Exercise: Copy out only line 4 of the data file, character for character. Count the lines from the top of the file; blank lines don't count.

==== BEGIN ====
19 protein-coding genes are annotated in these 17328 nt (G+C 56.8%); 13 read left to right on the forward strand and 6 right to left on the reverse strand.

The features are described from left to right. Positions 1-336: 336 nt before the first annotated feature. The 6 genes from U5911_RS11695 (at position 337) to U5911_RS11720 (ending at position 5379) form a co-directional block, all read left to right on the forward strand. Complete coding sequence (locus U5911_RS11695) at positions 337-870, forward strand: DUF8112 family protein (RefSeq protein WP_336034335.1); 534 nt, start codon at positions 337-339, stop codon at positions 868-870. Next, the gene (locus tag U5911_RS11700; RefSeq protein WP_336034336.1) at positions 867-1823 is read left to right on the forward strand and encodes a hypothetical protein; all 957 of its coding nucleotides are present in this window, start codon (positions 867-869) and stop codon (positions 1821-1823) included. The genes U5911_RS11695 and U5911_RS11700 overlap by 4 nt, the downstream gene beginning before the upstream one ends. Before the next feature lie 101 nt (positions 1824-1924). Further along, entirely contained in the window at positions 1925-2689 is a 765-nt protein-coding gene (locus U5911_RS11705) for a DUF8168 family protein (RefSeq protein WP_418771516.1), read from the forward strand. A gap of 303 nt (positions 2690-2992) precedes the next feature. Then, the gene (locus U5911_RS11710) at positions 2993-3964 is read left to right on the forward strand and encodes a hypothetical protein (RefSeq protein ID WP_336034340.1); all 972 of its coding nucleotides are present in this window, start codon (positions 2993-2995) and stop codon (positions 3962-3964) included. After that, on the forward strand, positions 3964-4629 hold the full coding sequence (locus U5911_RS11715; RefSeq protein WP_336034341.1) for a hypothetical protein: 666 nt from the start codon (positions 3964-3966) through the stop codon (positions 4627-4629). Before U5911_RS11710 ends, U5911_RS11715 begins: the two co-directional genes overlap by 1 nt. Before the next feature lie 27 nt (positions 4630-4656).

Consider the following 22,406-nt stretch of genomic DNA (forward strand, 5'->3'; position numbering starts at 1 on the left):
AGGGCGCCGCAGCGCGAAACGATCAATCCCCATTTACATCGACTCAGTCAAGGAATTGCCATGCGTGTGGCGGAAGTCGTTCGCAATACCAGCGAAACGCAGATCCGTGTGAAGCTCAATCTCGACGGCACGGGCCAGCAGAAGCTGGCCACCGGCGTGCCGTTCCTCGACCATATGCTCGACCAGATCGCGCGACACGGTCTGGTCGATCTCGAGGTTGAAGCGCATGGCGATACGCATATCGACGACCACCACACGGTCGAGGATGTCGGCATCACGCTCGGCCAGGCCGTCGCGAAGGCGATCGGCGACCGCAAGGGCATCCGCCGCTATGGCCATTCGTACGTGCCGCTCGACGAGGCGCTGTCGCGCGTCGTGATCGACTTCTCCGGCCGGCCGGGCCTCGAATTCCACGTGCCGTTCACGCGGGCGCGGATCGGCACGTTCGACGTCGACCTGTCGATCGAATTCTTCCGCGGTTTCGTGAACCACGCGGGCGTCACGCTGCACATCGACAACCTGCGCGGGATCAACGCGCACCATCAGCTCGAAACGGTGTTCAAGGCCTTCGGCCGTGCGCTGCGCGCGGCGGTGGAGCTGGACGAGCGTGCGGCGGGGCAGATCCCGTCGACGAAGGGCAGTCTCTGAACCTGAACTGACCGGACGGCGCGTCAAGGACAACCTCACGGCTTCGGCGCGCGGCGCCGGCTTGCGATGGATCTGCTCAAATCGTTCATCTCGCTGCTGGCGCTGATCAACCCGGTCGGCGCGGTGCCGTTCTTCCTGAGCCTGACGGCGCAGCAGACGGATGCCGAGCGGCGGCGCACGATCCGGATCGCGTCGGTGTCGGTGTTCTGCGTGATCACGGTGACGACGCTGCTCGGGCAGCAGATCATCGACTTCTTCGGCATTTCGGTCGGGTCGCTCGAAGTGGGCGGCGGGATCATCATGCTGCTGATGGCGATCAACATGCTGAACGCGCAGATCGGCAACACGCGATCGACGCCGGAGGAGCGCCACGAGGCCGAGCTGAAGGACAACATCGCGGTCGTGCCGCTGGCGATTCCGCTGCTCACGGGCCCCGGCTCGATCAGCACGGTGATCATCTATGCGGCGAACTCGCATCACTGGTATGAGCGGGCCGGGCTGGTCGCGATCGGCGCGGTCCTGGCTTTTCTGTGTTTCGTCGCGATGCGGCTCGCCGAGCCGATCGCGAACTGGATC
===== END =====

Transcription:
AGGGCGCCGCAGCGCGAAACGATCAATCCCCATTTACATCGACTCAGTCAAGGAATTGCCATGCGTGTGGCGGAAGTCGTTCGCAATACCAGCGAAACGCAGATCCGTGTGAAGCTCAATCTCGACGGCACGGGCCAGCAGAAGCTGGCCACCGGCGTGCCGTTCCTCGACCATATGCTCGACCAGATCGCGCGACACGGTCTGGTCGATCTCGAGGTTGAAGCGCATGGCGATACGCATATCGACGACCACCACACGGTCGAGGATGTCGGCATCACGCTCGGCCAGGCCGTCGCGAAGGCGATCGGCGACCGCAAGGGCATCCGCCGCTATGGCCATTCGTACGTGCCGCTCGACGAGGCGCTGTCGCGCGTCGTGATCGACTTCTCCGGCCGGCCGGGCCTCGAATTCCACGTGCCGTTCACGCGGGCGCGGATCGGCACGTTCGACGTCGACCTGTCGATCGAATTCTTCCGCGGTTTCGTGAACCACGCGGGCGTCACGCTGCACATCGACAACCTGCGCGGGATCAACGCGCACCATCAGCTCGAAACGGTGTTCAAGGCCTTCGGCCGTGCGCTGCGCGCGGCGGTGGAGCTGGACGAGCGTGCGGCGGGGCAGATCCCGTCGACGAAGGGCAGTCTCTGAACCTGAACTGACCGGACGGCGCGTCAAGGACAACCTCACGGCTTCGGCGCGCGGCGCCGGCTTGCGATGGATCTGCTCAAATCGTTCATCTCGCTGCTGGCGCTGATCAACCCGGTCGGCGCGGTGCCGTTCTTCCTGAGCCTGACGGCGCAGCAGACGGATGCCGAGCGGCGGCGCACGATCCGGATCGCGTCGGTGTCGGTGTTCTGCGTGATCACGGTGACGACGCTGCTCGGGCAGCAGATCATCGACTTCTTCGGCATTTCGGTCGGGTCGCTCGAAGTGGGCGGCGGGATCATCATGCTGCTGATGGCGATCAACATGCTGAACGCGCAGATCGGCAACACGCGATCGACGCCGGAGGAGCGCCACGAGGCCGAGCTGAAGGACAACATCGCGGTCGTGCCGCTGGCGATTCCGCTGCTCACGGGCCCCGGCTCGATCAGCACGGTGATCATCTATGCGGCGAACTCGCATCACTGGTATGAGCGGGCCGGGCTGGTCGCGATCGGCGCGGTCCTGGCTTTTCTGTGTTTCGTCGCGATGCGGCTCGCCGAGCCGATCGCGAACTGGATC